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Bug 1518830 - [Docs][RFE] Clarify/standardize OCP networks [NEEDINFO]
Summary: [Docs][RFE] Clarify/standardize OCP networks
Keywords:
Status: MODIFIED
Alias: None
Product: OpenShift Container Platform
Classification: Red Hat
Component: Documentation
Version: 3.6.0
Hardware: Unspecified
OS: Unspecified
medium
medium
Target Milestone: ---
: ---
Assignee: Vikram Goyal
QA Contact: Vikram Goyal
Vikram Goyal
URL:
Whiteboard:
Depends On:
Blocks: 1542093
TreeView+ depends on / blocked
 
Reported: 2017-11-29 15:51 UTC by Thom Carlin
Modified: 2018-09-12 22:16 UTC (History)
6 users (show)

Fixed In Version:
Doc Type: If docs needed, set a value
Doc Text:
Clone Of:
Environment:
Last Closed:
dmoessne: needinfo? (bfallonf)


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Red Hat Bugzilla 1466118 None None None Never

Internal Links: 1466118

Description Thom Carlin 2017-11-29 15:51:16 UTC
Document URL: 

https://access.redhat.com/documentation/en-us/openshift_container_platform/3.6/html-single/architecture/


Section Number and Name: 

Chapter 5. Networking

Describe the issue: 

1) Unable to find a high-level summary of the various OCP networks
2) "cluster network" and "pod network" are used interchangeably

Suggestions for improvement: 

1) Provide a high-level overview of the various networks, preferably with illustration(s)
2) Consistently use either "cluster network" or "pod network"

Additional information: 

Similarly for https://access.redhat.com/documentation/en-us/openshift_container_platform/3.6/html-single/cluster_administration/#admin-guide-pod-network

Comment 2 Ben Bennett 2018-02-14 12:25:21 UTC
The cluster network is the "real" network that allows the nodes to communicate with one another and with the internet.

The pod network is the SDN that allows the pods to talk to one another (when allowed) across the cluster.

Comment 3 brice 2018-02-15 00:57:15 UTC
I've added a PR for this:

https://github.com/openshift/openshift-docs/pull/7796

Thom, does this fulfill the BZ? The only other section I'm questioning is the "Design on Masters" section of the SDN doc [1]. It looks correct, but perhaps Ben can clear that up.

As for some diagrams on the setup, is there anything specific you're after? I can potentially work with the design team to get something together, but some more information on what you're after specifically might be needed.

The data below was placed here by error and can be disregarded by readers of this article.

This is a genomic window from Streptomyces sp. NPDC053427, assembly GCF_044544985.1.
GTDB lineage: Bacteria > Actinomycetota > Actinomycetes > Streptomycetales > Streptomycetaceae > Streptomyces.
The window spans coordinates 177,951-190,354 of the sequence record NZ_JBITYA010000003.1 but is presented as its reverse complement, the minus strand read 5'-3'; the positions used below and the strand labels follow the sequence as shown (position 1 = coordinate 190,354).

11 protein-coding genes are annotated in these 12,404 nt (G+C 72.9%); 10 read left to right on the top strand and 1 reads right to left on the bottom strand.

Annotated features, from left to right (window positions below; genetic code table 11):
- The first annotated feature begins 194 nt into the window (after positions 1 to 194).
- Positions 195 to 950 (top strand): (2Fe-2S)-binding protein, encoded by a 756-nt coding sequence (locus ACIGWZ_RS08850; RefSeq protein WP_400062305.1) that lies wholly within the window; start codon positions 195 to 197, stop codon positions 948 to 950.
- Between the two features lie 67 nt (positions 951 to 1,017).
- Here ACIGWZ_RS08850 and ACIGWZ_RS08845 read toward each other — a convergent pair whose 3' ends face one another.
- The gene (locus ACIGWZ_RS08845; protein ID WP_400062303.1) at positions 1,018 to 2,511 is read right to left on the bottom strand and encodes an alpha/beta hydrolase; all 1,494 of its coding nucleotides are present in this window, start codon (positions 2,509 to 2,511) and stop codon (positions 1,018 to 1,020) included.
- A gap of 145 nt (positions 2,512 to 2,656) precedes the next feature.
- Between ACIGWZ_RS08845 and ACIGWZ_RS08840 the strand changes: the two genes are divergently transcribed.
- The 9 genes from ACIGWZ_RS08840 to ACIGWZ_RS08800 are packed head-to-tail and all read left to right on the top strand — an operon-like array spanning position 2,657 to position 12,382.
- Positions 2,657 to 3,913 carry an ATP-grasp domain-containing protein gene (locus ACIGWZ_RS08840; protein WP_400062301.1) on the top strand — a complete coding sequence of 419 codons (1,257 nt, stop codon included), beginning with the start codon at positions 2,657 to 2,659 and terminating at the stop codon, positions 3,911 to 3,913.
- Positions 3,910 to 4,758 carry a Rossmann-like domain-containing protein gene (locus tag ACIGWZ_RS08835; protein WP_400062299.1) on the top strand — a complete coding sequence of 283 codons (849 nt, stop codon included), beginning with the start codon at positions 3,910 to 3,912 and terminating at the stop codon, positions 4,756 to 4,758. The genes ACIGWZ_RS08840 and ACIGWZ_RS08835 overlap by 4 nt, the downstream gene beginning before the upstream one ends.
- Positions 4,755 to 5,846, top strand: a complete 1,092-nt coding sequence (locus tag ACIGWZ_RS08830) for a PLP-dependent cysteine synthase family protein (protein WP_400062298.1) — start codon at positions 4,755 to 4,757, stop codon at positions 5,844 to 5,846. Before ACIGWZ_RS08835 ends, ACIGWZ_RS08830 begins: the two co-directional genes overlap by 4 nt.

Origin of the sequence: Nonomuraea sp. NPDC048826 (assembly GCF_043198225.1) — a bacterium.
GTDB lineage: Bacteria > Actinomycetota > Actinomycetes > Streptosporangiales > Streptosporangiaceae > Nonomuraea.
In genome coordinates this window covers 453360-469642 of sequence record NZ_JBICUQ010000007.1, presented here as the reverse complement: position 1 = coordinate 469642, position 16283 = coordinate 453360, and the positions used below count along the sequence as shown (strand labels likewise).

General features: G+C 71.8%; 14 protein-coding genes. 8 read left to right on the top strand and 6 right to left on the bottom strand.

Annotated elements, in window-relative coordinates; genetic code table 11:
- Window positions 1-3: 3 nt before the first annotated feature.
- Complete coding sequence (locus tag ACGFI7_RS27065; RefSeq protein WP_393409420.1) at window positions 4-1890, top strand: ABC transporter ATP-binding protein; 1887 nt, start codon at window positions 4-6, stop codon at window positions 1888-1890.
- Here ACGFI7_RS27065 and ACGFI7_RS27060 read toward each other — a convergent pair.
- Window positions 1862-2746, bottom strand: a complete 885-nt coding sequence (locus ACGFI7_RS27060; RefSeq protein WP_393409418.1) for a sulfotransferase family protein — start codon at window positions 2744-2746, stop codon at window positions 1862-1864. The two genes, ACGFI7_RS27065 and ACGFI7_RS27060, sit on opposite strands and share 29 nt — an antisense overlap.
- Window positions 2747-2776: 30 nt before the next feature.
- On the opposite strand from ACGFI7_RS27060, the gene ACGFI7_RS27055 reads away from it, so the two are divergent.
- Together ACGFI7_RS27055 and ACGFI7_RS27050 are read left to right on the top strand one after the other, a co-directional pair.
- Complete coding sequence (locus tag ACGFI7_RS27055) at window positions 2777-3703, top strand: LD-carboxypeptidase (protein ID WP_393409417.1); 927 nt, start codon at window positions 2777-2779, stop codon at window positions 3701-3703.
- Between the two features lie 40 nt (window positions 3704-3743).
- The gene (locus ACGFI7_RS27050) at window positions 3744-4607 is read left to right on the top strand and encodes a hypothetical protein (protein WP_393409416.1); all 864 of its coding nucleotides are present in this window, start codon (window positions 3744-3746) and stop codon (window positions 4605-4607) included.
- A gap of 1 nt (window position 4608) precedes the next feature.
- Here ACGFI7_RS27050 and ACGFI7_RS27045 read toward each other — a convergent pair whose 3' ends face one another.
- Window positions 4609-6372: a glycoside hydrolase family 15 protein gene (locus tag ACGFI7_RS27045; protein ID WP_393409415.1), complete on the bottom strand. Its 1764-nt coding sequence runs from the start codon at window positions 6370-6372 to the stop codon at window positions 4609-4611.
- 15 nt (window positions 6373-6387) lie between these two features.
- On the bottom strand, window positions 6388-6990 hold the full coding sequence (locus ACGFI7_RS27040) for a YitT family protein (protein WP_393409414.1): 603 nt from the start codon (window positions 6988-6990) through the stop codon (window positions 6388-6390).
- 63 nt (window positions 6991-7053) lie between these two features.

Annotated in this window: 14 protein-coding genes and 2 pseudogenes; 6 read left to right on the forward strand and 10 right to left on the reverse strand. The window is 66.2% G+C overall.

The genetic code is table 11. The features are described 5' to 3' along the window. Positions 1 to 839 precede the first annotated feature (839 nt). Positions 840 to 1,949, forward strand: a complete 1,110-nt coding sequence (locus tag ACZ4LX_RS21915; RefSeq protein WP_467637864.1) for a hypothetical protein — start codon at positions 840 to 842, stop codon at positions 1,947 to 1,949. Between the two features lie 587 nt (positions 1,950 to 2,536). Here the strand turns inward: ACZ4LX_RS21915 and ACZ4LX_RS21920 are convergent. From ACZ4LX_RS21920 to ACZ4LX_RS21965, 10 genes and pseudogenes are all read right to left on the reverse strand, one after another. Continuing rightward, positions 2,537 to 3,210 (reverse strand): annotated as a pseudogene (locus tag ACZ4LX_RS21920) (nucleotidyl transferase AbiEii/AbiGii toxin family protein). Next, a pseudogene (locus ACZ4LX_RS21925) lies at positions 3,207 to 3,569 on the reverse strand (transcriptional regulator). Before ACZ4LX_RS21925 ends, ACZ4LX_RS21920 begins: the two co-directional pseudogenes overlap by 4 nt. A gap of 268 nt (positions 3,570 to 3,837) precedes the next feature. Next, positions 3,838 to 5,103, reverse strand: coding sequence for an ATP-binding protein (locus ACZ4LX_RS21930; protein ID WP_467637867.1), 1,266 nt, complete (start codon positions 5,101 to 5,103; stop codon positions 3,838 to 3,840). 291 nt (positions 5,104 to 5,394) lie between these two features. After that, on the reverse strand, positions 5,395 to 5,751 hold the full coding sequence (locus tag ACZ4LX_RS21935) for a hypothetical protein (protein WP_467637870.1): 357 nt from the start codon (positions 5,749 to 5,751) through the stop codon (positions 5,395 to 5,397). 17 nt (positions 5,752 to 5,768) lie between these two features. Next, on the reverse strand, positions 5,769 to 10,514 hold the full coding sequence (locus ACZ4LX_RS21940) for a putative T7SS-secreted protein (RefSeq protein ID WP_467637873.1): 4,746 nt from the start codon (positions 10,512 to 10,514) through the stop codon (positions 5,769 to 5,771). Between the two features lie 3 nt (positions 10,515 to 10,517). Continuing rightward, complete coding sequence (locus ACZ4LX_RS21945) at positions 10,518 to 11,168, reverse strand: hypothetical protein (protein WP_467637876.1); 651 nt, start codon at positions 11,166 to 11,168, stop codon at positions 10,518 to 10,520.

Thanks!

https://docs.openshift.com/container-platform/3.7/architecture/networking/sdn.html#sdn-design-on-masters

Comment 5 Thom Carlin 2018-02-24 15:13:19 UTC
brice, the intent is an overview of the different types of networks used by OpenShift and consistent terminology.  Part of the confusion in comment 0 may have come from my misunderstanding of the various networks due to this.

Thank you, the review has improved my understanding of OpenShift Networking:
* [ClusterNetworkCIDR] Cluster network (a.k.a. node network, overlay network).  the "real" network that allows the OpenShift nodes to communicate with one another and with the internet 
* [ServiceNetwork, ServiceNetworkCIDR] Pod network (a.k.a. sdn network, interpod network, service network): the SDN that allows the pods to talk to one another (when allowed) across the cluster

https://docs.openshift.com/container-platform/3.7/admin_guide/tcp_ingress_external_ports.html mentions
* IngressIPNetworkCIDR ingress IP network
* [ExternalIPNetworkCIDRs] external IP network 
and links to https://docs.openshift.com/container-platform/3.7/install_config/master_node_configuration.html#master-node-config-network-config

I am unclear if these differ from the cluster network or if there are any other networks?

A simple, high-level overview diagram of OpenShift networking would be helpful to clarify the distinction between the various network.  Specific details could come in separate diagrams once the basic concepts are understood.

Comment 8 Ben Bennett 2018-07-11 11:34:54 UTC
ClusterNetwork - Virtual (overlay) network that the Pod IP addresses are allocated from
ServiceNetwork - Virtual (overlay) network that the Service IP addresses are allocated from

The service and cluster are both virtual networks, the service network is more virtual since nothing in the cluster will have the address... traffic to the service is natted to an endpoint address (usually a clusternetwork address allocated to a pod).


ExternalIPNetworkCIDRs - IP addresses on the underlay (real) network that the administrator has allowed to be used as externalIPs in services.  i.e. if set, and the person creating the service has sufficient privilege, they can put an address from that range into a service in the externalIP field, and then traffic arriving at a node with that as the target address will pass into the cluster to one of the service's endpoints.

IngressIPNetworkCIDR - This is a way for a cluster admin to allow self-provisioning of externalIPs.  If this is set up, users can create services of type LoadBalancer (on bare metal) and OpenShift will provision the ip address from this range and add it as an ExternalIP to the service.  This range must be included in ExternalIPNetworkCIDRs.  https://docs.openshift.org/latest/admin_guide/tcp_ingress_external_ports.html


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